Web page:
2. 2. 1 IntroductionAccordingly the expansion of innovation policy and its measures towards public innovations(Niinikoski, 2011), also innovation studies concerning innovation activities of the public sectorhave expanded (Jæger, 2009). Traditionally innovations have been discussed in the context of theprivate sector. In the private sector innovations have been seen as potent levers of productdevelopment, cost reduction, market expansion, higher sales and increasing profits (Sørensen andTorfing, 2010). The role of the public sector and public policy has traditionally focused onimproving the conditions of private sector innovation activities. The role of public demand ininnovation has traditionally served this aim (see e.g. Dalpé et al., 1991). Recently more attention ininnovation policy and innovation studies has been paid how the public sector could innovate byitself and how public policy measures could be used also in this respect.Although public innovation as such has not been in the focus of innovation studies, Sørensen andTorfing (2010) claim that there is a lot of innovation in the public sector. According to themadministrative reforms, policy changes and transformation of the content and repertoire of publicservices are frequent. However, they see that in most cases public innovation is a result of more orless accidental events. According to Sørensen and Torfing this accidental character of publicinnovation demonstrates the need for a new innovation agenda that aims to turn innovation into apermanent and systemic activity that pervades the entire public sector. The new agenda in thisrespect is needed, since the citizens have rising expectations to the quality, availability andeffectiveness of public services; the professionals, the public managers and the elected politicianshave growing ambitions with regard to public governance; and a growing number of public taskshave the character of wicked problems1.In order to enter into constructing this ‘new public sector innovation agenda’ this paper explores thenature of innovation management in public organizations, especially innovation managementpractices and operational principles. More precisely the paper discusses the role of demand andusers in public innovation activities and in their management. By using the concept of publicinnovation, and locating it in the recent approaches of demand- and user-driven frameworksespecially in the public sphere with the integration of governance theories, this paper aims to set upa theoretical and conceptual framework for public innovation management in order to later onexperiment empirically and examine innovation management practices in public organizations. It isassumed in this paper that innovation management is one crucial factor to enable permanent and1 According to Koppenjan and Klijn (2004) wicked problems are ill-defined, difficult to respond, require specializedknowledge, involve a large number of stakeholders and carry a high potential for conflicts. 2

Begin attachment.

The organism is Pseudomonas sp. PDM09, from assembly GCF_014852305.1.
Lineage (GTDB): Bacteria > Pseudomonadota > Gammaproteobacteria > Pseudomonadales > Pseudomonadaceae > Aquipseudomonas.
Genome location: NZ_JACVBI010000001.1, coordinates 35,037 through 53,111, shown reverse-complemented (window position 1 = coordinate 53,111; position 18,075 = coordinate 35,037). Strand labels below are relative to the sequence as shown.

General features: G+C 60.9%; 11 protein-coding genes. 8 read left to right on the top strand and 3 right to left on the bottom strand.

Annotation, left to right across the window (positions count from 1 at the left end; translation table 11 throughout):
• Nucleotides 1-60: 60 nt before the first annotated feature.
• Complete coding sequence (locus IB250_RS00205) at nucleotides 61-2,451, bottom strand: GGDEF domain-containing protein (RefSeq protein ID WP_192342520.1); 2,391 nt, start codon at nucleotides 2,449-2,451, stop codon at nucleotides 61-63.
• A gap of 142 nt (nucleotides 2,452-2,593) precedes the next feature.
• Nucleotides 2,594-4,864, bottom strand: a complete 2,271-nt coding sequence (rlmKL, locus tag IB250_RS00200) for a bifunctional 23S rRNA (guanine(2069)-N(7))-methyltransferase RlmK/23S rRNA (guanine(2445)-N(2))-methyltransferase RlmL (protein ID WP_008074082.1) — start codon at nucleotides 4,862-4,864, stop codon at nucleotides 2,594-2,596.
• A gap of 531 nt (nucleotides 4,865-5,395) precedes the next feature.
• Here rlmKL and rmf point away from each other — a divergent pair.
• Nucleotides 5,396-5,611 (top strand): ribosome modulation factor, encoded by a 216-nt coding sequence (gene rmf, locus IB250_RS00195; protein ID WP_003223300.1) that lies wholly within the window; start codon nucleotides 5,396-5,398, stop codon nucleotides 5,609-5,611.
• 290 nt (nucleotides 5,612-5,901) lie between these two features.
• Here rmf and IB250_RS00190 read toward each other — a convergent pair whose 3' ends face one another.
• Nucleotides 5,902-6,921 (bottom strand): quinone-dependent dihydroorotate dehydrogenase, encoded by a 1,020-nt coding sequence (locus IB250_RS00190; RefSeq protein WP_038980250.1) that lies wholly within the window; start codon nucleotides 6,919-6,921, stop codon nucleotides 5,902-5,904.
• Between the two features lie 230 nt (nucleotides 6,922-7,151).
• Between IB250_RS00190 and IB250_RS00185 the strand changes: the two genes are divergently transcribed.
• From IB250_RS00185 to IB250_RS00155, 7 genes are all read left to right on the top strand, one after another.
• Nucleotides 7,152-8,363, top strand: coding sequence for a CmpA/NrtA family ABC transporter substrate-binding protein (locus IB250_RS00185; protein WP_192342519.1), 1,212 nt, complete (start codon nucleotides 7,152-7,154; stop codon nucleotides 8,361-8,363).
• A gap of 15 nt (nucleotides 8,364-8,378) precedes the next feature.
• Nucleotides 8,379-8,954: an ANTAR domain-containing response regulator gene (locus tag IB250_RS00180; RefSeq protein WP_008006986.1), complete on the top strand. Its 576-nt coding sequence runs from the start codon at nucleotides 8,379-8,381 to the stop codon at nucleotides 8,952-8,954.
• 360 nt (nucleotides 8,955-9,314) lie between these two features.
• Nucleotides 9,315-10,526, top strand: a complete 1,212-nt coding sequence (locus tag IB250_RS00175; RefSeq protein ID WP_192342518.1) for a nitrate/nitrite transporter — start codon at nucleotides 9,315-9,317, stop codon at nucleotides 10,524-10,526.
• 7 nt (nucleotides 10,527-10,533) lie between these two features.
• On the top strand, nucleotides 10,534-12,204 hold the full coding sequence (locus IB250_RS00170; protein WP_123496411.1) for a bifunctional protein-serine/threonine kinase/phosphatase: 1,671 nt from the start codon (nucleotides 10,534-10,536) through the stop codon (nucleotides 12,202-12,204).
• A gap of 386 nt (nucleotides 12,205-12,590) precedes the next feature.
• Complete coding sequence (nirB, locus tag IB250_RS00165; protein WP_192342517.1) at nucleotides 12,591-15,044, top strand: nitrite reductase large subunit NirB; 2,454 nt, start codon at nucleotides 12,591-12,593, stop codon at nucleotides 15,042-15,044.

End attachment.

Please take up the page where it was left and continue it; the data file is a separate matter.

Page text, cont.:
3. 3. systemic innovation activities in the public sector. It can be also seen a way to increase resilience 2(Välikangas, 2010) in public organizations and in the public sector meaning to take timely actionbefore a misfortune has a chance to wreak havoc.The whole study, which this paper is a part of, is carried out as a co-operative inquiry, which meansthat representatives of public organizations act as co-researchers. The study is initiated andfacilitated by academic researchers but the actual process is carried out co-operatively whererepresentatives of public organizations can take part in decision-making of the study. Thisconference paper tries to set up a theoretical and conceptual framework for the study, which in turncan be specified and defined through the empirical case studies. We focus to examine twoquestions. Firstly, we are interested to figure out what kind of innovation management practices canbe used in the public sector, more precisely in the framework of demand- and user-driveninnovation management practices. Secondly, we ask how these practices can serve both theoperational performance of public organizations, as well as democratic legitimacy of public sector,its operations and policies.2 Public innovation and innovation management2.1 Public innovationJæger (2009) has recently outlined special features of public innovations in relation to innovationsin the private sector. She sees that the differences derive from the role and tasks of publicorganizations and the essence of the public sector. First of all, public organizations are engaged inimplementing the policies aiming to increase welfare, democracy, and legitimacy (at least inWestern-style democracies). Furthermore, they are based on the rationales of the legal state drivenby the ‘public interest’ including the equality of law, legitimacy, democracy, and a dignifiedtreatment of the citizens. The public sector itself is governed by political and bureaucraticgovernment in the first line, but also by the citizens who vote for the politicians at elections.Additionally, the public sector has a much more complicated relationship with the user/citizens thanthe private sector. According to Jæger these aspects constitute very different platform for innovationin the public sectors from the private one.Sørensen and Torfing (2010) call for a rigorous definition of innovation, also in the public sectorcontext, in order to avoid a risk that the concept of innovation loses it edge by becoming2 Resilience is defined as a notion to mean the capacity to change without first experiencing a crisis, change without alot of accompanying trauma, and to take action before it is a final necessity. 3